WHIFF PROFILE: AARON HEILMAN
On Wednesday, the Mariners and Cubs brokered a three-player deal involving one of the biggest trading chips of the offseason, Aaron Heilman. His stock bottomed-out following a tumultuous 2008 season, when he and the rest of the Mets bullpen seemed destined to fail every time out. Heilman finished with a 5.21 ERA and a 1.59 WHIP, allowing 38% of inherited runners to score.
One ugly season aside, Heilman has always been an effective reliever with the ability to spot a few starts. The former 1st-round pick is unquestionably talented, with a plus arm and stuff that jumps off the pages of the WHIFF charts:
Fastball..... 93.387.... 0.185....... 0.48....0.453.....80
Slider........ 84.155.... 0.481....... 0.42....0.195.....97
Those are WHIFF-rate percentiles of 80, 97, and 90, respectively. It is very, very rare for any pitcher to feature their entire repertoire in the upper quartile, let alone have two pitches in the top 10 percent. Heilman's bread-and-butter has always been his fastball-changeup combo, but it would've been difficult to predict his slider (a pitch he rarely threw in previous seasons) developing into killer (.195 SLG% against). The .481 WHIFF rate puts it only a couple spots below the gold standard sliders of Brad Lidge (.509) and Joba Chamberlain (.506).
Breaking down Heilman's repertoire a little further, we see there are some blemishes beneath the swing-and-miss allure. Heilman is consistently pitching outside of the strikezone. The InK% (In-Strikezone rate) of each of his pitches is below league average. Usually, a leading indicator of a breakout season is a newfound killer pitch with a strong InK%. It's safe to say Heilman has the killer pitches, but he's depending on hackers to chase them, rather than attacking within the zone.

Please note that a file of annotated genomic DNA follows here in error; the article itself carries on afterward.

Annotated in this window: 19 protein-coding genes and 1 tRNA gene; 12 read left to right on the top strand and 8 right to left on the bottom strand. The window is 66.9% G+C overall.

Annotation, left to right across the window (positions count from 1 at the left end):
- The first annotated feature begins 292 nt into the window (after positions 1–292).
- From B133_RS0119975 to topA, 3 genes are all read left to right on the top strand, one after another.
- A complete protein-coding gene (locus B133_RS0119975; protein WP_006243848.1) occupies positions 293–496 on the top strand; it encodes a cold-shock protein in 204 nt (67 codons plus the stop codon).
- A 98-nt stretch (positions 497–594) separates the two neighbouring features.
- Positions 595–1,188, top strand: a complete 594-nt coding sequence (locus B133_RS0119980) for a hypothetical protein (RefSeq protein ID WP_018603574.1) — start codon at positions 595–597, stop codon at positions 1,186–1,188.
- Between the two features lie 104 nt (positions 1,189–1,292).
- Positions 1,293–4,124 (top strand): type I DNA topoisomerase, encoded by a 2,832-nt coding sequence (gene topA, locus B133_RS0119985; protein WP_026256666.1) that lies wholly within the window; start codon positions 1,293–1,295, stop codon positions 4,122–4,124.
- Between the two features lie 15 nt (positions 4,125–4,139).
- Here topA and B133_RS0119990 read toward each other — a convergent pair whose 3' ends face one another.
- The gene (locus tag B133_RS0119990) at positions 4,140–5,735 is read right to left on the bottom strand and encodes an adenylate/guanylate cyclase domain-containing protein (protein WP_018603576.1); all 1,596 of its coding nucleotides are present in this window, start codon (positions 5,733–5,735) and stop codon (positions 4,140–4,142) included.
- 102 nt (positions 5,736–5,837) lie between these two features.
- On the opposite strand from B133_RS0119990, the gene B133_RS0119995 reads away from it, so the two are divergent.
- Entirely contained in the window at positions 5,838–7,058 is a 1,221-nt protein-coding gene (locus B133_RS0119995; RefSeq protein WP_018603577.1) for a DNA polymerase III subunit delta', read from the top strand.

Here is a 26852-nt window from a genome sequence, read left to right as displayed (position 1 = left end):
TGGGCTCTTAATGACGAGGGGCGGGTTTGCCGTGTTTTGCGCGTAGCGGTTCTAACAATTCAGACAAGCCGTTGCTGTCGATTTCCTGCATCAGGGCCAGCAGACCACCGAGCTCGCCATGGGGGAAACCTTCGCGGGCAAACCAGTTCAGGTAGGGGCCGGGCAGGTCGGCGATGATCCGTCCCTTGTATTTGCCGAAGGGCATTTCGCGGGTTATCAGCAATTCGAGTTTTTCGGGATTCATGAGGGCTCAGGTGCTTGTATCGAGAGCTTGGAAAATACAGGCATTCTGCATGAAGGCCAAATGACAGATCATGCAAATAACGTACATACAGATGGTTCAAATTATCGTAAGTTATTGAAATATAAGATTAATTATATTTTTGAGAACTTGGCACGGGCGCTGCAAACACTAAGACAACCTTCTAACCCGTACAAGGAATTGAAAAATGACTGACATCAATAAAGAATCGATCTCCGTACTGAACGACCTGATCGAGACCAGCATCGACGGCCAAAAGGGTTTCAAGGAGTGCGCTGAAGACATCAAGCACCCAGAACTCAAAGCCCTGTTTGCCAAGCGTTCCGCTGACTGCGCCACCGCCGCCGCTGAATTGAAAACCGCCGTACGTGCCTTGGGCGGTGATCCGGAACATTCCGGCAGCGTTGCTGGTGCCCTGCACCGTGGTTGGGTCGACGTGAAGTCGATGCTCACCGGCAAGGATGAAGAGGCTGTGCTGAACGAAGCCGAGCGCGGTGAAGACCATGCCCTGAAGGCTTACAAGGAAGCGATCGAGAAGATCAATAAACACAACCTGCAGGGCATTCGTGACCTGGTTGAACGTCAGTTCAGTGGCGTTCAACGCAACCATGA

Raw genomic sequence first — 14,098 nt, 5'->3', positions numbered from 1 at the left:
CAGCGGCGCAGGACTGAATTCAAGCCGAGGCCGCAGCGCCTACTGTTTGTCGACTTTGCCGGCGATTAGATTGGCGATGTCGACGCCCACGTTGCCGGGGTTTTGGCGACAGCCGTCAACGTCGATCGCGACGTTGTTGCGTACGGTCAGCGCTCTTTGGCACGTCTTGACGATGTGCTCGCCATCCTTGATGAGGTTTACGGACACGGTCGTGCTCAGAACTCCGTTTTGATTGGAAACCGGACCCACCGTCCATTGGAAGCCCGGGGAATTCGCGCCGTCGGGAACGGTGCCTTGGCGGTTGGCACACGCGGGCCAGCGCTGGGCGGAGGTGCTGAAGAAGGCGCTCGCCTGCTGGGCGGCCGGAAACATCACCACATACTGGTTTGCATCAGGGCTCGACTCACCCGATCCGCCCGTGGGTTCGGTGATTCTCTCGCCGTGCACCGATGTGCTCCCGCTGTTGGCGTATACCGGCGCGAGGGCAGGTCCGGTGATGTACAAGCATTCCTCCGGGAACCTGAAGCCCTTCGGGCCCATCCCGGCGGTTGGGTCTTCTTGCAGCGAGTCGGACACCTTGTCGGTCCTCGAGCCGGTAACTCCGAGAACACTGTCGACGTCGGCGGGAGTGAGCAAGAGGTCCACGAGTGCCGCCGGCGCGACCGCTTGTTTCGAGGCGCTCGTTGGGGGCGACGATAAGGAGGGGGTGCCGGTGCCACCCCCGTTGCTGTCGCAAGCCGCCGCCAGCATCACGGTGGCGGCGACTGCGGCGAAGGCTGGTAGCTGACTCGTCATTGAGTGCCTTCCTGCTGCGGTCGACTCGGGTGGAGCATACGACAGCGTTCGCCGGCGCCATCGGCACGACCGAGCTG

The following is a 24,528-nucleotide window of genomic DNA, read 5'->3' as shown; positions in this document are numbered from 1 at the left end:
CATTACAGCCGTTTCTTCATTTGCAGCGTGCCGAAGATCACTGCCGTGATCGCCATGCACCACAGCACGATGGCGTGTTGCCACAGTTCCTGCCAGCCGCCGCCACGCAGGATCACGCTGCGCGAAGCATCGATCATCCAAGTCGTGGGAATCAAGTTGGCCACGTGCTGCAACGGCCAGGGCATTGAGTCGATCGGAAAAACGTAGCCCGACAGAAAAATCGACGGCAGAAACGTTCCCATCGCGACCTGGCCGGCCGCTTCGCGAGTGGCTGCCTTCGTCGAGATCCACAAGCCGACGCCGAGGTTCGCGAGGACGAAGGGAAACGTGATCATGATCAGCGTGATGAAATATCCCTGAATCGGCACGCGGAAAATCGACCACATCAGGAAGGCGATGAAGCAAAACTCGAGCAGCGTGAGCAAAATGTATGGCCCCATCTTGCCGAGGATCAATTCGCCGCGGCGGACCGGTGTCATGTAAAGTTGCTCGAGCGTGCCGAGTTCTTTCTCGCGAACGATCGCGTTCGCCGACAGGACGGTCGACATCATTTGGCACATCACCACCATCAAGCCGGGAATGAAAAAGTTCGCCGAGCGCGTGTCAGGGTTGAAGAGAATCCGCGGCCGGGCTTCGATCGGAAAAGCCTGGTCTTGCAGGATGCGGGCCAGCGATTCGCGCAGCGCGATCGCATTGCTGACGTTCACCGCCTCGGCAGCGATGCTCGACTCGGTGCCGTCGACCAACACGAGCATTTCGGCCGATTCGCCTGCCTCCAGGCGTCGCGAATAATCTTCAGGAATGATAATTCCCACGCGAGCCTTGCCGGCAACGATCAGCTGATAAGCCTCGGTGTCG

Heilman does, however, compare very favorably with a guy who is now his teammate, Ryan Dempster. Like Heilman, Dempster was in starter/reliever limbo heading into last year, carrying the same "unreliable" tag after a rather disastrous season in relief. Both throw essentially the same three pitches (Dempster throws a unique split-change hybrid), with similar WHIFF structure:
Ryan Dempster - 2007
Fastball..... 92.041.... 0.127.......0.48....0.519.....38
Slider........ 86.326.... 0.316.......0.47....0.356.....53
Like Heilman's slider in '08, Dempster's splitter shot to the top in '07. He threw this pitch close to 600 times in '08, allowing him to neutralize LHBs over the course of 206.2 innings. Heilman has the same weapons to get hitters out from both sides of the plate if he gets a crack at starting this season.
It's up to the Cubs. Many baseball observers have noted Heilman's delivery--specifically, his high elbow inversion and near-sidearm angle--as major handicaps to becoming a successful innings-eater.
Heilman, at the very least, can be an adequate swingman. He's got the change of scenery he wanted, now we'll see about the results. WHIFF says his 2009 campaign is a real good bet to look more like his 2005-2007 seasons than the one he had in '08.